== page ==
Does low self-control predict fictitious drug use and untruthfulness?

Ryan C. Meldrum, Alex R. Piquero, Jim Clark

Research output: Contribution to journalArticleResearchpeer-review

8 Citations (Scopus)


This study tests Hirschi and Gottfredson's (1993) argument that self-control is related to survey response patterns. It is hypothesized that individuals who are low in self-control will be less likely to provide honest answers in survey research, a critical but untested question with respect to the general theory. Data from approximately 1,600 high school students in a Southeastern U.S. state are used to examine the relationship between low self-control and self-reported indicators of fictitious drug use and honesty when completing a survey questionnaire dealing with deviant behavior. Findings indicate that low self-control is significantly related to reports of having used a fictitious drug and having been untruthful when completing a survey questionnaire, suggesting that the reliability of survey research may depend on individual traits such as low self-control.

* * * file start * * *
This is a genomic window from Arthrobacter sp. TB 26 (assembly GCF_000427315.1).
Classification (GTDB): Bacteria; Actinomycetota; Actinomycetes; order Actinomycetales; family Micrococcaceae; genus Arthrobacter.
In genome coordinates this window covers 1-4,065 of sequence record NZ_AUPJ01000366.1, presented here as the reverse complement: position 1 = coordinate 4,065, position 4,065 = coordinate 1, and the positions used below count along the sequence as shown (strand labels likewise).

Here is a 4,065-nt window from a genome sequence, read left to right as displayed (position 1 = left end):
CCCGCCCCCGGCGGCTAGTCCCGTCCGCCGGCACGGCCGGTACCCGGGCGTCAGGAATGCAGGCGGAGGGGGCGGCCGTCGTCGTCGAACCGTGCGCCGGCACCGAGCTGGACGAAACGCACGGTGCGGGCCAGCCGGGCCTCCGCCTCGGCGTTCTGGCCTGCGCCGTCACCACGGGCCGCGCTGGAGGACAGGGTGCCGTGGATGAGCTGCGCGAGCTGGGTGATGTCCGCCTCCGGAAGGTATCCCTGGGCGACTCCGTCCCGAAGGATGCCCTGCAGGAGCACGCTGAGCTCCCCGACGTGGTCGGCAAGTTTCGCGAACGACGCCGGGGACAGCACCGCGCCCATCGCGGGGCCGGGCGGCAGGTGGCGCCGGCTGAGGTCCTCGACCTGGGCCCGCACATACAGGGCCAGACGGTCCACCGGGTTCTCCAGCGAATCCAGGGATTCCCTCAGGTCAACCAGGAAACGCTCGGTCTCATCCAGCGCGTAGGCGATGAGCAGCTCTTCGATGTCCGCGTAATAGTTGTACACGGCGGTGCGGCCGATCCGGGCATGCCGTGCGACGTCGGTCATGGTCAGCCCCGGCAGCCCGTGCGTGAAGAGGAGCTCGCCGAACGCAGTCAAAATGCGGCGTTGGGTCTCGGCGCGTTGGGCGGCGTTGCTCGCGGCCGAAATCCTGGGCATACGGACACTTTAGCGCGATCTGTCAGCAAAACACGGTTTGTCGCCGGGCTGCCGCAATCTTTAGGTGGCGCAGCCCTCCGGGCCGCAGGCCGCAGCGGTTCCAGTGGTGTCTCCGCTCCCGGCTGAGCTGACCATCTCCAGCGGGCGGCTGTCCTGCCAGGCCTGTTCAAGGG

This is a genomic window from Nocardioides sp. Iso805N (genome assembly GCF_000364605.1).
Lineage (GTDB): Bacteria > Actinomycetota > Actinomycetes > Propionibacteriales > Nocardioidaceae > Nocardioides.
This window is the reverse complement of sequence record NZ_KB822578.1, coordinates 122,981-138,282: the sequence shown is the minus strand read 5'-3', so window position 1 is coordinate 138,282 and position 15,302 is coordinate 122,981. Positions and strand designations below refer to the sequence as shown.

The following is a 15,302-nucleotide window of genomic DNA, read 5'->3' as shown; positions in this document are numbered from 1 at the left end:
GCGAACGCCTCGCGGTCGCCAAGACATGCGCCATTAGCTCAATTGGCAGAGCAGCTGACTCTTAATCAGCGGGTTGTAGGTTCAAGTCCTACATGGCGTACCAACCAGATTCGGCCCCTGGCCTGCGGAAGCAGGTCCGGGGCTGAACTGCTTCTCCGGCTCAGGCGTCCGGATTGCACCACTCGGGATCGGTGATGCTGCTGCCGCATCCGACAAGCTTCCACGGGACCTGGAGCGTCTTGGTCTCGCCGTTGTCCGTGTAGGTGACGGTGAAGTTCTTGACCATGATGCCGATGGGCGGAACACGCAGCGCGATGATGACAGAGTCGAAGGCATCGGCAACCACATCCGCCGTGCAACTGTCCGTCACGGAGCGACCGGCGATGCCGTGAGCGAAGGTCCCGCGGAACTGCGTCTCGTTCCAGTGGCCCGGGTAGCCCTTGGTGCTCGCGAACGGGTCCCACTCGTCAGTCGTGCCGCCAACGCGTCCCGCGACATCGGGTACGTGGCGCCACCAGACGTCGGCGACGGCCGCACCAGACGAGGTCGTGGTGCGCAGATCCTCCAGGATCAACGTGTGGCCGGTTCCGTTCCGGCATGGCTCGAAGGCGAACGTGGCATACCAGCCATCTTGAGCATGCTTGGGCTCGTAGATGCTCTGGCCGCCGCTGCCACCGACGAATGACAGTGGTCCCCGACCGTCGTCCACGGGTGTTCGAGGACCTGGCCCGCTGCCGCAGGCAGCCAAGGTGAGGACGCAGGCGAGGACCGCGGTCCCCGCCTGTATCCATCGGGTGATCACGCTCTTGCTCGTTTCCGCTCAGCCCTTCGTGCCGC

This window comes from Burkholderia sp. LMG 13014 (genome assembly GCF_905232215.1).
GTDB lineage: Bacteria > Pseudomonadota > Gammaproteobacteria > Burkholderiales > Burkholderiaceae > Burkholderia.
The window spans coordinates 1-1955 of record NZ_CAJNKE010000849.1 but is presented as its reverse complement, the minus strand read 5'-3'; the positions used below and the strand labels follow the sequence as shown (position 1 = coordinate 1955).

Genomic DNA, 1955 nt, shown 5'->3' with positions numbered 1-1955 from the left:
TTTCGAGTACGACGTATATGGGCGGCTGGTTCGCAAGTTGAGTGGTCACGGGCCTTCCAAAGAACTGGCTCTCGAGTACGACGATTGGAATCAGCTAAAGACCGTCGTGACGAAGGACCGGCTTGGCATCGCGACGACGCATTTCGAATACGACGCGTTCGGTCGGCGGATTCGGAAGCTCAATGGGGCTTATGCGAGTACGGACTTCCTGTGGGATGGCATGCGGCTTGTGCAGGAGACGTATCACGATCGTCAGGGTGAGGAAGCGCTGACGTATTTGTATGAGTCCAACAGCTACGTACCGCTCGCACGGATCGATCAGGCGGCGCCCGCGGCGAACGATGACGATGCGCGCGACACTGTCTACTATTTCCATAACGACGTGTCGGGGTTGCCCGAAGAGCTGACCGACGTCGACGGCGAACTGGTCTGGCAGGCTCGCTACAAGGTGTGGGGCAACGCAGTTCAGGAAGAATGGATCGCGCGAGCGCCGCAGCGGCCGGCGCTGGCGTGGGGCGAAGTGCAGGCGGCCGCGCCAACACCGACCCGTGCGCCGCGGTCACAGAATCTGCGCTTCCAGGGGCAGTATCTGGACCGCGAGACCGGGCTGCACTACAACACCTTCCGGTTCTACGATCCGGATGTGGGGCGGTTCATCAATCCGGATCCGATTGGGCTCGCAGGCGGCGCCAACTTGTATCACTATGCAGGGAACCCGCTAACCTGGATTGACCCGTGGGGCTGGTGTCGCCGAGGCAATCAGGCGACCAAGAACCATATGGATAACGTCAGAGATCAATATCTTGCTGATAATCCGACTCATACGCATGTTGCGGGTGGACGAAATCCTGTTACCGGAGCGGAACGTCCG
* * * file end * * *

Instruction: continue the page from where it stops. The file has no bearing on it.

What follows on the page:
Original languageEnglish
Pages (from-to)242-254
Number of pages13
JournalDeviant Behavior
Issue number3
Publication statusPublished - 1 Jan 2013
Externally publishedYes

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